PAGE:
Published in the April 11 – 24, 2018 Issue of Morgan Hill Life

Darice Wong

There’s nothing quite like eating too much popcorn, laughing plenty, and organizing a community event to bring people together. At least, that’s what I’ve discovered after six months of painstakingly planning the “Future Women Leaders Conference.”

The event is finally here. In fact, it’s Saturday, April 14, in Morgan Hill — and we are ready! It will feature incredible speakers, workshops, and panels that explore how young women can turn their thoughts into actions and become community leaders.

It was this same fundamental mission that spawned the Miss CEO Networking Fair that first took place in Morgan Hill last year. The six-hour event created by the club I’ve co-run for the past two years, Miss CEO Gilroy, invited women professionals to share their experiences with girls through keynote speeches and workshops.

Now, the “Future Women Leaders Conference” is the result of our collaboration with GirlUp, the Women’s Advocacy Clubs of Sobrato and Live Oak high schools, and the Youth Action Council of Morgan Hill, with the assistance of AAUW, to bring the community together to uplift the voices of local young women.

Nita Singh Kaushal, founder and CEO of Miss CEO, will notably be the keynote speaker. Through Kaushal’s organization, as well as her role as a Stanford lecturer, she is an avid promoter of youth leadership.

The conference will also consist of enlightening workshops in Social Justice, Confidence Building, Entrepreneurship, Presentations Skills and Bias in the Media. Lunch will follow, and the event will finish up with a riveting career panel consisting of women leaders with a variety of roles in the community.

While events like our conference aim to educate and encourage youth, I know that for our organizing team the planning process has been an education all its own. Each time we met, we bonded over the twists and turns that come with planning a major event.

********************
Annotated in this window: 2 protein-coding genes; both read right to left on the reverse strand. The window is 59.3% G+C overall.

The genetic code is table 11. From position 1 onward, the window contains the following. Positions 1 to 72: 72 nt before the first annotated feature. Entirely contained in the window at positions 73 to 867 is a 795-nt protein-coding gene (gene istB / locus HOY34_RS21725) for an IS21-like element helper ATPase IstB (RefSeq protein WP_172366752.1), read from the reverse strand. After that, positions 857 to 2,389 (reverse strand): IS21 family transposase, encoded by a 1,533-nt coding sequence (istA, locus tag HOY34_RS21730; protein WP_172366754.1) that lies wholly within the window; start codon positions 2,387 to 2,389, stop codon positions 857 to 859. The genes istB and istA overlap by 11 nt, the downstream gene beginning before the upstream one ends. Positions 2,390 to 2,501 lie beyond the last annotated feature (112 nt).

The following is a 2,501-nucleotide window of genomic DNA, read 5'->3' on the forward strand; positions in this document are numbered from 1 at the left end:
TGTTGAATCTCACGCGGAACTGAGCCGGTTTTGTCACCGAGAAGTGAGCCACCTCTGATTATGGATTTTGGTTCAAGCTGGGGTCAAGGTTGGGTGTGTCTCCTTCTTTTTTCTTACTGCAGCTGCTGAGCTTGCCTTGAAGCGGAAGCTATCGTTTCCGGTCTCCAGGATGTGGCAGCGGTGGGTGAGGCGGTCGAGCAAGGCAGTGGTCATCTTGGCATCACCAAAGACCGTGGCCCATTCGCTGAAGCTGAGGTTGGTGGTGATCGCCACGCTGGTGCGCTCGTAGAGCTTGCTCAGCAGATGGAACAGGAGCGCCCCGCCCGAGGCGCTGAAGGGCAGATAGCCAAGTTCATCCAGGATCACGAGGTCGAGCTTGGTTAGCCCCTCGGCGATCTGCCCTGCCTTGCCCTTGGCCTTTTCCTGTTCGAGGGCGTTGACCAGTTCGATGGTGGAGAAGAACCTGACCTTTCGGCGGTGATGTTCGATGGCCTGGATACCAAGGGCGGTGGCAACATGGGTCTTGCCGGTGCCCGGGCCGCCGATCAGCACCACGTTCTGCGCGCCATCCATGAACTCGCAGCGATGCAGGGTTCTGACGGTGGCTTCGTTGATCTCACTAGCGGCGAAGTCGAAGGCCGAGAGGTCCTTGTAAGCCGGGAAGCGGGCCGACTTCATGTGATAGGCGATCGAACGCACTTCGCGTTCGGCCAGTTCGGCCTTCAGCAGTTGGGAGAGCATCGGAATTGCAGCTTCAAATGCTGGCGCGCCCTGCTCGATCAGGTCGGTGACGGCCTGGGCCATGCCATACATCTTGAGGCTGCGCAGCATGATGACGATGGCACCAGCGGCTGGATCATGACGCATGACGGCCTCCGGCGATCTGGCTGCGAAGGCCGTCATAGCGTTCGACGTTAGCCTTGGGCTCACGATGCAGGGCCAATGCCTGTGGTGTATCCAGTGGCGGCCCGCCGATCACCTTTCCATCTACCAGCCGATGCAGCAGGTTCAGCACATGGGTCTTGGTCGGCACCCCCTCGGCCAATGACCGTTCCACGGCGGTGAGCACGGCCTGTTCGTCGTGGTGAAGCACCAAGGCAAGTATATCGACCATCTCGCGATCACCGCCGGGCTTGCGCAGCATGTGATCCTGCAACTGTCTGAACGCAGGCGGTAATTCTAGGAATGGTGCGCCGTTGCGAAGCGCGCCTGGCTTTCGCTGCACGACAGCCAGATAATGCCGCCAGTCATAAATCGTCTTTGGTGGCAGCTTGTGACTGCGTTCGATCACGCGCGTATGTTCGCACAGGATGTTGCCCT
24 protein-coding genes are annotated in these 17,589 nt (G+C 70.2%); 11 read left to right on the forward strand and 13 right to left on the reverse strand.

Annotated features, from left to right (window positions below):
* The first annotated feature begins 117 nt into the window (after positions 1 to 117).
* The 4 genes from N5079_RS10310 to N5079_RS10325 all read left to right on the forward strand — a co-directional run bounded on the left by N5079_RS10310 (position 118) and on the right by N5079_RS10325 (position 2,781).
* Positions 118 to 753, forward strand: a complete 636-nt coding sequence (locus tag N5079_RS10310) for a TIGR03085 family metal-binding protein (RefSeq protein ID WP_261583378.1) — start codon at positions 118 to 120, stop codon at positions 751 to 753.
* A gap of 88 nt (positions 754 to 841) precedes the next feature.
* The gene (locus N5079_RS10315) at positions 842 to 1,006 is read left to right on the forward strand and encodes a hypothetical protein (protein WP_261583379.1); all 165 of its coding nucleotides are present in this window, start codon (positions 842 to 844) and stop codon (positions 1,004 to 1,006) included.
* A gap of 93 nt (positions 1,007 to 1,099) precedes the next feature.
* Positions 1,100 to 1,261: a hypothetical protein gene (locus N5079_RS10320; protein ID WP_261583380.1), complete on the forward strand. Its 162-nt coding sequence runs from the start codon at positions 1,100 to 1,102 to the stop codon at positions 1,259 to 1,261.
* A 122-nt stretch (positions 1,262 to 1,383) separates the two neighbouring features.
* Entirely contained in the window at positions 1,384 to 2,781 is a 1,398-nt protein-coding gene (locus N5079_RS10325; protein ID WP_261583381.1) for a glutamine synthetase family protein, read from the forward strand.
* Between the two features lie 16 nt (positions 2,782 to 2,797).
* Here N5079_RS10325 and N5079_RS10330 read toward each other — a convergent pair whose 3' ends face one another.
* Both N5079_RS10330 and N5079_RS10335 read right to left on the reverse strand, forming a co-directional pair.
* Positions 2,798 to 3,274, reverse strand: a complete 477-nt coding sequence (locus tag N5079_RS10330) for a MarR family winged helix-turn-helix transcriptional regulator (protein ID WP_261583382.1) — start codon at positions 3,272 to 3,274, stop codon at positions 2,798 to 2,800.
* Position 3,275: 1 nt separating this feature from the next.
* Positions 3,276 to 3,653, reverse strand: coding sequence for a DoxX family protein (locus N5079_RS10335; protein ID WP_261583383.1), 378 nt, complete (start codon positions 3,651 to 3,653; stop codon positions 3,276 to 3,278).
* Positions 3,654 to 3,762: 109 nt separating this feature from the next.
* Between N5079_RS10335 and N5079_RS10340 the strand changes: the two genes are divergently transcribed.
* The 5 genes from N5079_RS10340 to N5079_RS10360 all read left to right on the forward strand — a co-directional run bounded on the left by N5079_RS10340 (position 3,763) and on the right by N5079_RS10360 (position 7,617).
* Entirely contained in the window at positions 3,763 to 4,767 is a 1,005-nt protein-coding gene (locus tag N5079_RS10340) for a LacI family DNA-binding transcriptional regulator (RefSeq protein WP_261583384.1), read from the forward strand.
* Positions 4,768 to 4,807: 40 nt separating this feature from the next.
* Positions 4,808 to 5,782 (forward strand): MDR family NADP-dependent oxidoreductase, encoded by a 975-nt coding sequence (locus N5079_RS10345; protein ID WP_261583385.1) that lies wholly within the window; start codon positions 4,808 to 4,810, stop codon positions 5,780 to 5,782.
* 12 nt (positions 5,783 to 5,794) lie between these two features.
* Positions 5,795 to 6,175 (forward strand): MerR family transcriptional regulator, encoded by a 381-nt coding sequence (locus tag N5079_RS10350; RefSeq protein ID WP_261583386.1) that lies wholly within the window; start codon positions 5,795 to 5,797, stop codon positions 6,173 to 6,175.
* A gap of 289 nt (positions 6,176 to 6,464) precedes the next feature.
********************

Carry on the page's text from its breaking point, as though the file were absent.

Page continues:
I found that working with so many different perspectives has helped me practice essential organization and communication skills. It was particularly amazing to watch our team establish a dynamic where everyone’s voice was equally heard and each person’s input could be built upon. It’s also shown me that at the heart of every effort is a common cause, and that this alone can unite even the most diverse people together.

Working on the conference has also proven to me that all experiences, good and bad, can build your skills and knowledge.

Looking back on my work with the Miss CEO Networking Fair brings me much fondness, but also a bit of horror when I remember how stressed I was. It definitely has spoken volumes to see that the mistakes I made before have become invaluable in guiding my decisions now.

I’ve learned countless lessons on this journey since the first time we put something together for the community. I’ve found the most powerful one is that good planning, clear communication, and teamwork will surely help take (most of) the stress out of any situation.

To get more information about the “Future Women Leaders Conference” please visit

Darice Wong is a junior at Dr TJ Owens Gilroy Early College Academy. She is an ambassador for Miss CEO and the president of the Miss CEO Gilroy Club, which meets every other Saturday at the Gilroy Library. Darice enjoys advocating for STEM education and is interested in finding ways to combine social initiatives with computer science and art, her two favorite subjects.

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